The Battle of Baku was a battle in World War I that took place between August–September 1918 between the Ottoman–Azerbaijani coalition forces led by Nuri Pasha and Bolshevik–ARF Baku Soviet forces, later succeeded by the British–Armenian–White Russian forces led by Lionel Dunsterville and saw Soviet Russia briefly re-enter the war. The battle was fought as a conclusive part of the Caucasus Campaign, but as a beginning of the Armenian–Azerbaijani War.
Memed Abashidze was a Georgian politician, writer and public benefactor. An eminent leader of Muslim Georgian community of Adjarians, he was a major proponent of pro-Georgian orientation in Adjara and one of the architects of the region's autonomy within Georgia. He became a victim of Joseph Stalin’s Great Purge.
The German Caucasus expedition was a military expedition sent in late May 1918, by the German Empire to the formerly Russian Transcaucasia during the Caucasus Campaign of World War I. Its prime aim was to stabilize the pro-German Democratic Republic of Georgia and to secure oil supplies for Germany by preventing the Ottoman Empire from gaining access to the oil reserves near Baku on the Absheron Peninsula.
Batumi is the capital city of Adjara, an autonomous republic in southwest Georgia, located on the eastern coast of the Black Sea.
The Baku–Batumi pipeline is the name given to several pipelines and pipeline projects to transport kerosene and crude oil from the Caspian region to the Georgian Batumi oil terminal at the Black Sea. When first constructed in 1906, it was the world's longest kerosene pipeline.
Khelvachauri is a municipality in Georgia's southwestern autonomous republic of Adjara with a population of 52,737 people (2021). The administrative center is the town of Khelvachauri, which is located for the most part within the Batumi municipal boundaries since 2012. The municipality covers an area of 356.4 km2 (138 sq mi) and has 64 villages spread over 11 administrative units in the relatively densely populated hills around the city of Batumi.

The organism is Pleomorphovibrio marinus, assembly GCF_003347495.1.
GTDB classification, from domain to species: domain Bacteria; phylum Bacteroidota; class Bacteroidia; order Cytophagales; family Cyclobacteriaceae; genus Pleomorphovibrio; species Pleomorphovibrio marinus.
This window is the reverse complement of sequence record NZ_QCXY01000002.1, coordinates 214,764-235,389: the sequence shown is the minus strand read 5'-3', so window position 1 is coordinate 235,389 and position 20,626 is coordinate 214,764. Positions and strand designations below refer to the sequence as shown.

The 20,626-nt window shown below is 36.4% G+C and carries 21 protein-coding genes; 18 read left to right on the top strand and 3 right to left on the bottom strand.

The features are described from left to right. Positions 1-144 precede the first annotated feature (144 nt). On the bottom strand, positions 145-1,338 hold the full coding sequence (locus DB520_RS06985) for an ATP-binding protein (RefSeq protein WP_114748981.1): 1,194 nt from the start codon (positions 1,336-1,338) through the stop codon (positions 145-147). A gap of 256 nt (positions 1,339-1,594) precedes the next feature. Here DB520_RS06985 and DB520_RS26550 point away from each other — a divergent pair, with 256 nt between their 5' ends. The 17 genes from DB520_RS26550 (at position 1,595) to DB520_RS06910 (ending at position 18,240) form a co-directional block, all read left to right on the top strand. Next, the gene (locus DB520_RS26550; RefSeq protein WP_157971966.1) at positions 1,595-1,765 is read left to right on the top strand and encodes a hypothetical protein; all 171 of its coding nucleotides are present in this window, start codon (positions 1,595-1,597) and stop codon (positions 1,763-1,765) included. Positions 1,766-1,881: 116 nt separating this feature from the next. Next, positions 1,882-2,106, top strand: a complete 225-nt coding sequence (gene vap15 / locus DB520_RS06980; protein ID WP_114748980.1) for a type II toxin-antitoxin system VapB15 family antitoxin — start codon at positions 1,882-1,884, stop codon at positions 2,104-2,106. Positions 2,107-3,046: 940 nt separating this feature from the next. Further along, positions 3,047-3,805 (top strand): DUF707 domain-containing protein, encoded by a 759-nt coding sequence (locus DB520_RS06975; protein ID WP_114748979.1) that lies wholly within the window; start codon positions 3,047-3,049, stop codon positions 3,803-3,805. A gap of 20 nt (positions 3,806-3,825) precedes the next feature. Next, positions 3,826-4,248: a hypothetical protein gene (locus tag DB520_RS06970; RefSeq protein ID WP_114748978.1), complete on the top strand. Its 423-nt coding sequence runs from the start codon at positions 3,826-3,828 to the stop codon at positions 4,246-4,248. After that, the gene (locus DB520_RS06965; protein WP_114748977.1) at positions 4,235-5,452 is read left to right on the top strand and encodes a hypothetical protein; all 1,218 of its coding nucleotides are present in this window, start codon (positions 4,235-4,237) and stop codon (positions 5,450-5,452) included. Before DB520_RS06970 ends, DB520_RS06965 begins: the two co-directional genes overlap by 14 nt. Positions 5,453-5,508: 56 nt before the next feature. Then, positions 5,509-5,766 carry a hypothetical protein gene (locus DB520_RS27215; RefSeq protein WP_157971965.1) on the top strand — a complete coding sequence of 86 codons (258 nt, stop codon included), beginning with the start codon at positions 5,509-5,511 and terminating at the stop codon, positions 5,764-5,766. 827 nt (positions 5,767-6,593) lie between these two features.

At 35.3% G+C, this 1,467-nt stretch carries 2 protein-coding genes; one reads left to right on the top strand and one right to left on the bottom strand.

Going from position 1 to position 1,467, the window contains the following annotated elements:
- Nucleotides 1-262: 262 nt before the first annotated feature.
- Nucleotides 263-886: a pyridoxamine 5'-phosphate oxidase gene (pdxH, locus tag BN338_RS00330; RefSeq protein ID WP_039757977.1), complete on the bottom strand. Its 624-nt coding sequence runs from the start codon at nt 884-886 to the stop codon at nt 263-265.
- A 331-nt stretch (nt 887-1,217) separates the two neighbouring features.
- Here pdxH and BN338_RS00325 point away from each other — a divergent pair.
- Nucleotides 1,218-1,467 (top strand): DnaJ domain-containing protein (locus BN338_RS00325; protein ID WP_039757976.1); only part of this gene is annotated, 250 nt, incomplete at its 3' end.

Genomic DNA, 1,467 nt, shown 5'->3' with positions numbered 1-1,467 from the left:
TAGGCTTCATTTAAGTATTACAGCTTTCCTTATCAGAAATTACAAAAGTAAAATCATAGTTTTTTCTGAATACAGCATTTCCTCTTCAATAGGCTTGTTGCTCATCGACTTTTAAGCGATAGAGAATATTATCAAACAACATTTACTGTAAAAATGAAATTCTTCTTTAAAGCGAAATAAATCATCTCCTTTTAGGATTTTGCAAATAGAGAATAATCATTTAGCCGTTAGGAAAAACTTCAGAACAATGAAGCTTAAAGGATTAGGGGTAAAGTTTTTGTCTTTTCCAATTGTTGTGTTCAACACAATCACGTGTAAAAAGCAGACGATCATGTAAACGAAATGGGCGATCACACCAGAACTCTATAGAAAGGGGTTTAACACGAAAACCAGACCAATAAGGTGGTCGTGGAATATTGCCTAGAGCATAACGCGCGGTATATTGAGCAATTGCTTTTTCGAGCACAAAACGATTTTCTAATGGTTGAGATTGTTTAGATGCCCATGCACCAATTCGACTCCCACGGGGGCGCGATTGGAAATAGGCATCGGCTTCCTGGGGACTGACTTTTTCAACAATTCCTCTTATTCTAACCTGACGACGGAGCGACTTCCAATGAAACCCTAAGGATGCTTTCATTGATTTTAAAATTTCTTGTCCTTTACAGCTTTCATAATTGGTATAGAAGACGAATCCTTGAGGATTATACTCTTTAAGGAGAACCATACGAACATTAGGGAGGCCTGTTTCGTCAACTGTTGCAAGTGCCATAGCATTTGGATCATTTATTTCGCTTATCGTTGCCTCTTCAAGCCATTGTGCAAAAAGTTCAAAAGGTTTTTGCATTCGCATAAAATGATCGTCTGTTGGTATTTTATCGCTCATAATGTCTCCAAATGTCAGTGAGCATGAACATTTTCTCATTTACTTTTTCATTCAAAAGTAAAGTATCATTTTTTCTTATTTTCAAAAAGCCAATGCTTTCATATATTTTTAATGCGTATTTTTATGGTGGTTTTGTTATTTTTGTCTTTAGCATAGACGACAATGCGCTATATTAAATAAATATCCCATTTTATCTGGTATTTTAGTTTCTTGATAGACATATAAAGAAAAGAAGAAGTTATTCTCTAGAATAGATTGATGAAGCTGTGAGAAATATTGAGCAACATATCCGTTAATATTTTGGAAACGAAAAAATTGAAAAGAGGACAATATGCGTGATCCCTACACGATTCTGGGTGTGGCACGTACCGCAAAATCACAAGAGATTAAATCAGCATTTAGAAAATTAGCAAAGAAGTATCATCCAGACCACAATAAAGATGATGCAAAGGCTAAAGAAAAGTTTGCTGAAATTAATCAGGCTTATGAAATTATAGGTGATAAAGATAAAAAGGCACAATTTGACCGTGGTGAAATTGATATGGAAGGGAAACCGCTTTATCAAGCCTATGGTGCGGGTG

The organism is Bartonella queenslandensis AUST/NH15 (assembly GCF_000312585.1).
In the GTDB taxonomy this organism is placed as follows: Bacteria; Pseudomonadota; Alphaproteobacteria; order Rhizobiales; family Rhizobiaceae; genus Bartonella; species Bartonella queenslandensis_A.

Ahmed Bey, subsequently Ahmed Paşa was a Muslim Georgian nobleman of the Khimshiashvili clan from Adjara, which he ruled as an autonomous ruler (bey) under the Ottoman Empire after 1818. He played a notable role in the Caucasian theatre of the Russo-Turkish War (1828–29) in which he failed to recapture Akhaltsikhe for the Ottomans, but checked Russian attempts to invade Adjara. Subsequently, Ahmed abandoned his earlier clandestine diplomacy with the Russians and served loyally to the Ottoman government as a commander in Kars and Erzurum. He died fighting the Kurdish insurgents in 1836.
Aslan-Beg Abashidze (1877–1924) was a Muslim Georgian nobleman and general in the service of the Democratic Republic of Georgia. Like his brother Memed Abashidze, he was one of the principal champions of pro-Georgian orientation in the largely Muslim region of Adjara, heavily contested during and immediately after World War I. After Soviet takeover of Georgia in 1921, Abashidze fled to Turkey, where he died in unclear circumstances.
The Batum oblast was a province (oblast) of the Caucasus Viceroyalty of the Russian Empire, with the Black Sea port of Batum as its administrative center. The Batum oblast roughly corresponded to most of present-day southwestern Georgia, and part of the Artvin Province of Turkey.
Haidar Abashidze was a Georgian politician, journalist, and educator from the Muslim community of Adjara.
Kolkhoba is an annual festival held each year at the end of August or the beginning of September in the southwestern part of Adjara, an autonomous republic of Georgia. Finding its roots in ancient folklore, the modern celebration of the festival dates back to 1978, at a time when Soviet authorities sought to encourage Laz nationalism.